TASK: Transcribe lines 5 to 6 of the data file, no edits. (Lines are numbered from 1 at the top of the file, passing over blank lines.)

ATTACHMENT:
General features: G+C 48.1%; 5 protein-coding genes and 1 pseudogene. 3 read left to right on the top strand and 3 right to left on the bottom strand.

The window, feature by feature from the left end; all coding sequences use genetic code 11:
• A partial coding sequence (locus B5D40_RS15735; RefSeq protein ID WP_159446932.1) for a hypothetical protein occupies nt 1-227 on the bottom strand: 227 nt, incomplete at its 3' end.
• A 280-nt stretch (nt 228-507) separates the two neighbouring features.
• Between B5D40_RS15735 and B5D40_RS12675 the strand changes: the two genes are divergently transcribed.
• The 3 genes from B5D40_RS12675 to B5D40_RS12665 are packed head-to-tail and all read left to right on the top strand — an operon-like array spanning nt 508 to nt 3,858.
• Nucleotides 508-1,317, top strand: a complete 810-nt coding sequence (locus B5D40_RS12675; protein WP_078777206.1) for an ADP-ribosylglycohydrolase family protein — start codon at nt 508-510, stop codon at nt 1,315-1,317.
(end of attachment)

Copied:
• Between B5D40_RS15735 and B5D40_RS12675 the strand changes: the two genes are divergently transcribed.
• The 3 genes from B5D40_RS12675 to B5D40_RS12665 are packed head-to-tail and all read left to right on the top strand — an operon-like array spanning nt 508 to nt 3,858.